Israel has accepted an Egyptian-brokered truce with Hamas Islamists ruling the Gaza Strip and plans to open peace talks with Lebanon. Deutsche Welle's Rainer Sollich reflects on what these overtures actually mean.
The truce between Israel and Hamas can be interpreted cynically -- shooting is allowed until the ceasefire takes effect on early Thursday morning, June 19. A few militant Palestinians seem to have read this literally by firing self-made rockets into Israeli territory on Tuesday evening.
The incidents demonstrate the fragility of all current peace efforts and confidence-building measures between Israel and its Arab neighbors. A host of uncertainties plague the Israeli side too. It remains unclear how long Israeli Premier Ehud Olmert, facing corruption allegations, can remain in office as he fights for his political survival.
But the real problems related to the Palestinians, Syria and Lebanon are much too complex to be solved with a short-term fix to Israel's internal tangles. The country has to constantly reckon with possible setbacks in the Middle East that could pile on further pressure on Olmert.
And the Israeli leader is hardly riding a popularity wave with his peace initiatives -- in the past months, the Israeli population's approval of negotiations with Hamas or of a handover to Syria of the Golan Heights captured in 1967 has been sinking.
The Egyptian-brokered ceasefire between Israel and Hamas has significantly enhanced the standing of the so far widely isolated Islamists and has indirectly weakened Palestinian President Mahmoud Abbas' Fatah movement.
The next few days will show whether both sides really want to and can implement the agreements. There are a number of possibilities: Hamas could use a ceasefire and a partial opening of the Gaza Strip to stock up its military arsenal and could in addition give way to other armed groups. Or the Islamists could also seize the chance to take real political responsibility for the fate of the people in the Gaza Strip and find a gradual way out of their international isolation.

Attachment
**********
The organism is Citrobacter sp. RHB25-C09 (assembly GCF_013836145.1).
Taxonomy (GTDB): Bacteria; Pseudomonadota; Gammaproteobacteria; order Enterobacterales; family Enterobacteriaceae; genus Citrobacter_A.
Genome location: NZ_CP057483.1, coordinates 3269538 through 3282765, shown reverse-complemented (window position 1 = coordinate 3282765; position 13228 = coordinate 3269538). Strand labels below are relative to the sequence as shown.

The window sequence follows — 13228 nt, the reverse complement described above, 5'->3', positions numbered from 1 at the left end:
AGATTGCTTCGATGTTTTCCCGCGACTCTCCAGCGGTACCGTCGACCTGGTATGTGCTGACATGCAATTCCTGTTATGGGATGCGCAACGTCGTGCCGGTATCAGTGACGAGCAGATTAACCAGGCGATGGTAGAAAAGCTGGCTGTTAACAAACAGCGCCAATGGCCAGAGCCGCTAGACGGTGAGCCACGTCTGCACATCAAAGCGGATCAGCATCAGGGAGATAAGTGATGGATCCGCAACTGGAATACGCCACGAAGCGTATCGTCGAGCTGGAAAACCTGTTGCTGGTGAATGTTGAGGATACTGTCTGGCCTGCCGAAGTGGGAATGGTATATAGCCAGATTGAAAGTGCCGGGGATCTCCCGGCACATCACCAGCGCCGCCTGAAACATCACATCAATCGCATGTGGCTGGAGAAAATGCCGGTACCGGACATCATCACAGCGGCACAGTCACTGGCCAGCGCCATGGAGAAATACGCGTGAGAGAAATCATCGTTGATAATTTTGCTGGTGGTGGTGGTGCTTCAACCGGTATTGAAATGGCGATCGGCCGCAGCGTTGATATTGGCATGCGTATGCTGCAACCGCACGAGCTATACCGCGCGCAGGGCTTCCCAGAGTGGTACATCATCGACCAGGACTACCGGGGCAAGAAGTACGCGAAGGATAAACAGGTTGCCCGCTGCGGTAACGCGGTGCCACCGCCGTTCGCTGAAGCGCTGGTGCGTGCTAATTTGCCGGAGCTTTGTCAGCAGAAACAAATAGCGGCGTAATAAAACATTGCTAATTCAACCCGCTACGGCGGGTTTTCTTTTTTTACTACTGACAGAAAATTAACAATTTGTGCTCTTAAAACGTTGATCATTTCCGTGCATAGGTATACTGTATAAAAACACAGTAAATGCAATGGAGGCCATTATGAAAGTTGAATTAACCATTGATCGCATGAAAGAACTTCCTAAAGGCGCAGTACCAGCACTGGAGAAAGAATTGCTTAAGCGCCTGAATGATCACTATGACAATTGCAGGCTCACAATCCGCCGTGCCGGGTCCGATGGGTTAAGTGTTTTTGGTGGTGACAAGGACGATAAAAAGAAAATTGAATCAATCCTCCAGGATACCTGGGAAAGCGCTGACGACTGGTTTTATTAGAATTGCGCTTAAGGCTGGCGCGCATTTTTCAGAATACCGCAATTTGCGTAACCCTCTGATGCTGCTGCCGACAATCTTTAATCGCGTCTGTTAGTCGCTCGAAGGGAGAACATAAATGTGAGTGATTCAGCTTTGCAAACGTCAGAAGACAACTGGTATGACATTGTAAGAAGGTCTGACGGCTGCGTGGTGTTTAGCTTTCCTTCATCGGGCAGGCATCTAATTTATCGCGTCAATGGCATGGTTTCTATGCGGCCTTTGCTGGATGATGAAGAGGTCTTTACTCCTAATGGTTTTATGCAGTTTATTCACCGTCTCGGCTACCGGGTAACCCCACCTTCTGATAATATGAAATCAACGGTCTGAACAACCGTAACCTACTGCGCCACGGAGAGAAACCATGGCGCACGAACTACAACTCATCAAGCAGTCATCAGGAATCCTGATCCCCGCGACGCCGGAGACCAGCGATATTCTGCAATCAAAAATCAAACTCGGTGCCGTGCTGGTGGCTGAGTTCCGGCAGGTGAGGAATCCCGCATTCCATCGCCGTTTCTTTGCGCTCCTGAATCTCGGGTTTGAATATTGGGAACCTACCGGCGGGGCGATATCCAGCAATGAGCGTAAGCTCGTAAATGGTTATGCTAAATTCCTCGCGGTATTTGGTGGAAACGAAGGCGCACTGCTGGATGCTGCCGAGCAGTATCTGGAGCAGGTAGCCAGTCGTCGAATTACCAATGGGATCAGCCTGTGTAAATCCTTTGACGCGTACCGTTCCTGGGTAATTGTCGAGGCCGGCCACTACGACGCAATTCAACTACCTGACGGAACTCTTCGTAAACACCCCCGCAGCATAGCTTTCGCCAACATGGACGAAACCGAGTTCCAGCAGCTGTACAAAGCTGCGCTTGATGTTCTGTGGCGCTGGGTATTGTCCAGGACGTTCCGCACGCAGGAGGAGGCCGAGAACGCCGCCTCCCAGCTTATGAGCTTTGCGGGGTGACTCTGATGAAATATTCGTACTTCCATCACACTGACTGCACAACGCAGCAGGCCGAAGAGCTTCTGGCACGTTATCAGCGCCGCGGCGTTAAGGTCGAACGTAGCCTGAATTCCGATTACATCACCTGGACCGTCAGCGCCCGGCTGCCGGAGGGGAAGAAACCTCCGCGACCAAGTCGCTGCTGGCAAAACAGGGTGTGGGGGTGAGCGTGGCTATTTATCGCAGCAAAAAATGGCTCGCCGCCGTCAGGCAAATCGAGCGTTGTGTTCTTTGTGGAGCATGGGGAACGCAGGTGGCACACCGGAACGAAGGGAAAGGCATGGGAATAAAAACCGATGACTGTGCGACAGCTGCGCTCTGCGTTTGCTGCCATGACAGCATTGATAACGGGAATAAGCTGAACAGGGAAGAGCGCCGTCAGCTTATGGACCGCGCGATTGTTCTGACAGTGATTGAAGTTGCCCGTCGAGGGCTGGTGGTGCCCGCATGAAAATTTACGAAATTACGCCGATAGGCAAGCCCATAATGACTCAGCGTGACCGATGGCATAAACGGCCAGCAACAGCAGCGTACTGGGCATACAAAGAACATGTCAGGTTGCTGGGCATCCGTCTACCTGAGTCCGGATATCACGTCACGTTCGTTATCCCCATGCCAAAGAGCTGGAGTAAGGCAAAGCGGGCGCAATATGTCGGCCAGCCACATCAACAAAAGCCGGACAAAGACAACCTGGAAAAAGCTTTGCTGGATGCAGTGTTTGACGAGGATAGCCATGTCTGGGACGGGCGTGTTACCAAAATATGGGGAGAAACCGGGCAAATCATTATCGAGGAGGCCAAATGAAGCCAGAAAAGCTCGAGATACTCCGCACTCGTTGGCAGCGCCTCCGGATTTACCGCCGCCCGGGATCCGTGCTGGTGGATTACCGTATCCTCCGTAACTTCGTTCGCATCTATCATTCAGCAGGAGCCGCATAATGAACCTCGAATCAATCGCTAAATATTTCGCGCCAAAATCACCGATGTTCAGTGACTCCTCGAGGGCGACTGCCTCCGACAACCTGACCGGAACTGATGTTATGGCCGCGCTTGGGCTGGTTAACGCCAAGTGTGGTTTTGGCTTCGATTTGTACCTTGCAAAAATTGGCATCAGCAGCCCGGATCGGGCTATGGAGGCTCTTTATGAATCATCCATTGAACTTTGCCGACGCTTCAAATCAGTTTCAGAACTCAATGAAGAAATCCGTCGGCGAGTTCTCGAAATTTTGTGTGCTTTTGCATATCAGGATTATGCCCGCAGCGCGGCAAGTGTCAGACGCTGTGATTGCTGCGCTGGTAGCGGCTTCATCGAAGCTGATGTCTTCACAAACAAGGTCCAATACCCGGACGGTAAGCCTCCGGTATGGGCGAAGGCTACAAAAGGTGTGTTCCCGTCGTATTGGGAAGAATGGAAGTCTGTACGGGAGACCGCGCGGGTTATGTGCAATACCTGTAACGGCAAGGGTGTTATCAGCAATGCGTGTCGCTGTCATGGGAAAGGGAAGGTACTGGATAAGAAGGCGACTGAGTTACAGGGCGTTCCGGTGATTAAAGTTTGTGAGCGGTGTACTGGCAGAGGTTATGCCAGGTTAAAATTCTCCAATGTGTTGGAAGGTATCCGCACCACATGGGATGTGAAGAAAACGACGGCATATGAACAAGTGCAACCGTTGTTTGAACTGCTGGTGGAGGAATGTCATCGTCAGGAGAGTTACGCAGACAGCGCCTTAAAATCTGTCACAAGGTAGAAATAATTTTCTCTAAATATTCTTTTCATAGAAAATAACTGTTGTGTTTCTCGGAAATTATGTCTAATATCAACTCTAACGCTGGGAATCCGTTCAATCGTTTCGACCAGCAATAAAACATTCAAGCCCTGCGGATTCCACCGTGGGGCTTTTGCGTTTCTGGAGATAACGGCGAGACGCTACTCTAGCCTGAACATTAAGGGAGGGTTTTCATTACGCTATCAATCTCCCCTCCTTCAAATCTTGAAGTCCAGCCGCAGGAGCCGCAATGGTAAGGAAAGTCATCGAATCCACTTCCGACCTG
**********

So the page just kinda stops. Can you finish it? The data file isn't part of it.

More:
At the moment, one can only hope for the latter. But it remains a fact that any future Israeli-Palestinian peace agreement would have no chance of succeeding if Hamas were not to be involved in it.
Israeli peace talks with Lebanon, if they ever took place, would by no means be any less complex given the complex territorial issues at hand and the large Palestinian refugee camp in Lebanon that would hugely complicate any peace deal.
As expected, Lebanon's current negotiations to form a government, made up of pro-western and pro-Syrian forces, are difficult. But the bitter losses of the war with Israel in 2006 have united Lebanese of all political stripes. None of the feuding Lebanese politicians can allow a demonstrative readiness to compromise with Israel -- that would amount to political self-destruction. Hezbollah, which is part of the new government, in fact justifies its existence largely on account of its armed struggle against Israel.
One can only hope for a successful conclusion of the so far indirect peace talks between Israel and Syria though it's likely to be a long time before that happens.
Yet there are signs that Syrian President Bashar al-Assad wants to carefully open up his country and move away from his one-sided dependence on Iran. But al-Assad is known for his unpredictability and his sly tactics. He would probably even demand a price from the US in the form of economic aid or a guarantee to continue with his dictatorship in return for a comprehensive peace treaty with Israel.
The conclusion? Things are stirring in the Middle East, they're moving in the right direction but the outcome is anybody's guess.
Rainer Sollich heads DW-RADIO's Arabic service (sp)